With the Illinois Gaming Board

Bally's plans to file Chicago casino application this week, “reasonably confident” of approval for temporary venue to open June 2023

Bally's Chairman Soo Kim in Chicago.
Reading time 2:28 min

Bally’s said it plans to file an application for Chicago's first and sole casino with the Illinois Gaming Board by the end of the month. Chairman Soo Kim also said he feels “reasonably confident” Bally’s will secure that approval in time to launch its temporary casino within 12 months, by June 2023. 

Late last month, the full Chicago City Council voted 41 to 7 to approve Bally's Corporation casino project — which defeated the other two finalists, Hard Rock and Rush Street Gaming— valued at $1.74 billion at the former Chicago Tribune’s Freedom Center printing plant in River West, but that land has yet to be developed. According to Mayor Lori Lightfoot's office, that's expected to take three years, with the projected opening date sometime in 2026. In the meantime, a proposed temporary casino site in River North at the Medinah Temple, 600 N. Wabash in the 42nd Ward, could be up and running by Q2 2023. Bally’s made its promised $40 million upfront payment to Chicago earlier this month with the signing of a host community agreement.

“We’ll be ready to file by the end of the month, hopefully,” Kim told Chicago Tribune on Wednesday. This could present a challenging timeline for Bally's, considering that the most recent licensee was Hard Rock Casino Rockford, and it took 16 months for the company to get preliminary approval from the regulatory board and two years to open a temporary casino.

However, as the last of the six new casinos seeking approval, and the only one already licensed to operate in the state, the Illinois Gaming Board said the process might go a little faster for the Bally’s Chicago proposal.

In addition, there is ongoing opposition from neighbors and new questions about Tribune Publishing’s plans for its printing operations. According to the cited newspaper, Tribune Publishing said Thursday it is exercising an option to extend its printing plant lease, which is set to expire in June 2023, for another 10 years. At the same time, Tribune’s parent company, hedge fund Alden Global Capital, has purchased through a subsidiary a number of former Gannett printing facilities, and has a contract to buy the Milwaukee Journal Sentinel’s recently idled printing plant in West Milwaukee. Par Ridder, General Manager of the Chicago Tribune, said: "No decision has been made to move printing operations to Milwaukee.”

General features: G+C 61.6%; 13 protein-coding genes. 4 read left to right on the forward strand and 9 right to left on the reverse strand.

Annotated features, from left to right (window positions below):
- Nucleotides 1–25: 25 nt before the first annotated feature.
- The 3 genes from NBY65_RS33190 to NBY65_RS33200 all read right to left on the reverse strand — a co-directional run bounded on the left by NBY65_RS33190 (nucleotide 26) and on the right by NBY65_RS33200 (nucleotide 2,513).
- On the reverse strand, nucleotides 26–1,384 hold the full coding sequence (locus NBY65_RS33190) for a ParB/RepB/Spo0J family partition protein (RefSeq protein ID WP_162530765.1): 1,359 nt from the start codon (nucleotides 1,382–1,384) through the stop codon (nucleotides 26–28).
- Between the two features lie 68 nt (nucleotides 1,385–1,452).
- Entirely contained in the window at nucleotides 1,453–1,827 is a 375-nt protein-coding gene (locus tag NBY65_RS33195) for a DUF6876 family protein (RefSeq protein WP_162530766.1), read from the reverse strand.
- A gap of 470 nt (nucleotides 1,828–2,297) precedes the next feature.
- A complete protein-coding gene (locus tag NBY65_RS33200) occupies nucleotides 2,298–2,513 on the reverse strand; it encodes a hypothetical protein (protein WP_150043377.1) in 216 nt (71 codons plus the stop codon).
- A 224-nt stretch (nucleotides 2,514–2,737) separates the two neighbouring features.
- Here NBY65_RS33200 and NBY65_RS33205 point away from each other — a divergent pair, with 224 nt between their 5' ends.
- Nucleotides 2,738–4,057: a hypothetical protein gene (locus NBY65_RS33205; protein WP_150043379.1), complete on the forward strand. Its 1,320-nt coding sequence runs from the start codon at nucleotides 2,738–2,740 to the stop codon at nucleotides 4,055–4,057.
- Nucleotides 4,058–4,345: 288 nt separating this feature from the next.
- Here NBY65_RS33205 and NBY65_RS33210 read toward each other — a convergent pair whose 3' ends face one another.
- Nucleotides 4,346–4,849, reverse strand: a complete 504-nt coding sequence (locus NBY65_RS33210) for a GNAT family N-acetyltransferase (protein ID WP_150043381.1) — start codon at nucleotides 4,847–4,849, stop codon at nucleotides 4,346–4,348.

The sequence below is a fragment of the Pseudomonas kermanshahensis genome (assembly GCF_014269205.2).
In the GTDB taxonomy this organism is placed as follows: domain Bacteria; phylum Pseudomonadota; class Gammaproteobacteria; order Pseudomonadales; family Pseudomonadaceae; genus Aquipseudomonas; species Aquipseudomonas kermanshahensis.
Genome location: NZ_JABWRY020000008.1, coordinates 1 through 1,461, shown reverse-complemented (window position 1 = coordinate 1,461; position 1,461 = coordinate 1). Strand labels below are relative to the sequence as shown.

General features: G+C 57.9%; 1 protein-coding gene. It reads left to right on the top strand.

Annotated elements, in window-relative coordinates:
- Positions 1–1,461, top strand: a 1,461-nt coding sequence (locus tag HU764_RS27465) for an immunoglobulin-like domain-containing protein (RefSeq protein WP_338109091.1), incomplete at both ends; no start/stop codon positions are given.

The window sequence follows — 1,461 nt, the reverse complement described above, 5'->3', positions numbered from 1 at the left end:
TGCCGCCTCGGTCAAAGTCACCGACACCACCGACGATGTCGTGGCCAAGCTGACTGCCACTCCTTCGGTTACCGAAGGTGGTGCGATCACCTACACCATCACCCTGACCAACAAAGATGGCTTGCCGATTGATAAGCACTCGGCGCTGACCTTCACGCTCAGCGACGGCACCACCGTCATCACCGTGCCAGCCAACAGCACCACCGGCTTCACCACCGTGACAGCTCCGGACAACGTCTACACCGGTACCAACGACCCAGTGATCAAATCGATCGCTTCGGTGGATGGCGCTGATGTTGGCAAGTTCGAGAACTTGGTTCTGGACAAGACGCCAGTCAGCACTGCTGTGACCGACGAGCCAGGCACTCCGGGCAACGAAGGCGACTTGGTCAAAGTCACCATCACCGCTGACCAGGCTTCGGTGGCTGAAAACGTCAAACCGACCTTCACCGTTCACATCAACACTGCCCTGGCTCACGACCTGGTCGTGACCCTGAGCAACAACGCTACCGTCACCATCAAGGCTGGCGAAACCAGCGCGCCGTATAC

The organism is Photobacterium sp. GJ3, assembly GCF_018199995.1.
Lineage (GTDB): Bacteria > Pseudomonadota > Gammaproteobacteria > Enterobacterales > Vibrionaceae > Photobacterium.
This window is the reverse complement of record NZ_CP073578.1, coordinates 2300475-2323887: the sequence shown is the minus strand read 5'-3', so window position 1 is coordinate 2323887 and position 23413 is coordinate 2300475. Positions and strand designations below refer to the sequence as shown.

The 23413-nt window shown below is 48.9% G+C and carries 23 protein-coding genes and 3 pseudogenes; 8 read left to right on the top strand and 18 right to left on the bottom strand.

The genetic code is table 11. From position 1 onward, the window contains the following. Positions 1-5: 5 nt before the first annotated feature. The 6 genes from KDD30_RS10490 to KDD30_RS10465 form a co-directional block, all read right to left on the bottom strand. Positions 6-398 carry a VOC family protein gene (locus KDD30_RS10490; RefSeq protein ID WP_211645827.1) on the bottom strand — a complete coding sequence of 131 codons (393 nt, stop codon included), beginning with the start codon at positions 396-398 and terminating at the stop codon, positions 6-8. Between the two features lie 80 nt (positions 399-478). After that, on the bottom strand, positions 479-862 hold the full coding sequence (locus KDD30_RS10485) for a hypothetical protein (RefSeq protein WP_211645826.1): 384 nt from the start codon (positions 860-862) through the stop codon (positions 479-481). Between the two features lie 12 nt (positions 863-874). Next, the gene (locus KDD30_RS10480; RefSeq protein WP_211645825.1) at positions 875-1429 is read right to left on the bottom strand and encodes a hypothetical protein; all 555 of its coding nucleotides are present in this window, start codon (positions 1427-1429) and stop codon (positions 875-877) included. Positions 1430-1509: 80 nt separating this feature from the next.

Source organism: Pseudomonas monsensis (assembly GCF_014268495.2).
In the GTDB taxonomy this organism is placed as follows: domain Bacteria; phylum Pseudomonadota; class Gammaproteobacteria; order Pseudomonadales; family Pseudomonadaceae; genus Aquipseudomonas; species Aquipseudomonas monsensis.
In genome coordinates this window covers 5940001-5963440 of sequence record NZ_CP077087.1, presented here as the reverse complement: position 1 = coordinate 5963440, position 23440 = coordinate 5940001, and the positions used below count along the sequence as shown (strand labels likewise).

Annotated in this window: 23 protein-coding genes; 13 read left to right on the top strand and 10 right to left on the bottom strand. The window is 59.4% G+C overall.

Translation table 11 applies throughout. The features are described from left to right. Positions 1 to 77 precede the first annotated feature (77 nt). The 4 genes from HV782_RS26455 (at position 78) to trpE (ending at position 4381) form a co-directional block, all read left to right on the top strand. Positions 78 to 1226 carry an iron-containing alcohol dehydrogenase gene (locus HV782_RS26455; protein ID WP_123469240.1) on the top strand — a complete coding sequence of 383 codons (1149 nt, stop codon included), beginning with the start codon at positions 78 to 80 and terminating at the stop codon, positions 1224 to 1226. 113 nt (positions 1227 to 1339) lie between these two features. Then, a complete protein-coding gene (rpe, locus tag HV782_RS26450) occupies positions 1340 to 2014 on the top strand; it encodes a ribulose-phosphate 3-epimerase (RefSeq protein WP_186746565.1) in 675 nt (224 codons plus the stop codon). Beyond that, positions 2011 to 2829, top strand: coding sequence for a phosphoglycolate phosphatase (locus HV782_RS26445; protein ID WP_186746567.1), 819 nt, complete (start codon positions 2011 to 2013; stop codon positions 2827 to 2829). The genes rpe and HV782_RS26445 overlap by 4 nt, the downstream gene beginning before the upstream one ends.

Also, Bally’s has an option to buy the printing plant site from Dallas-based Nexstar Media Group, the nation’s largest TV station owner, which acquired it in 2019 as part of its $4.1 billion purchase of Tribune Media — the former broadcast parent of Tribune Publishing. The plan requires demolishing the 41-year-old Freedom Center plant and relocating the Tribune printing operations to make way for building the permanent casino.

If Tribune Publishing and Nexstar can’t come to terms on the lease extension, the matter would go to arbitration, according to Chicago Tribune. Once Bally’s exercises its option and buys the site — pending regulatory approval — the casino company will become Tribune Publishing’s landlord. Bally’s will then have the right to relocate the Tribune if it can find a comparable site for printing operations.

The Chicago casino will offer space for 3,400 slots and 170 table games. The complex also includes a 3,000-seat theater; an Immerse Agency exhibition experience; an extension of the Riverwalk; pedestrian bridge; a 500-room hotel tower; an outdoor park; an outdoor music venue; an amenity terrace featuring a large pool spa, fitness center and sun deck; and six restaurants, cafes and a food hall. Bally’s projected the development will add more than 3,000 construction jobs annually and 3,000 permanent casino jobs.


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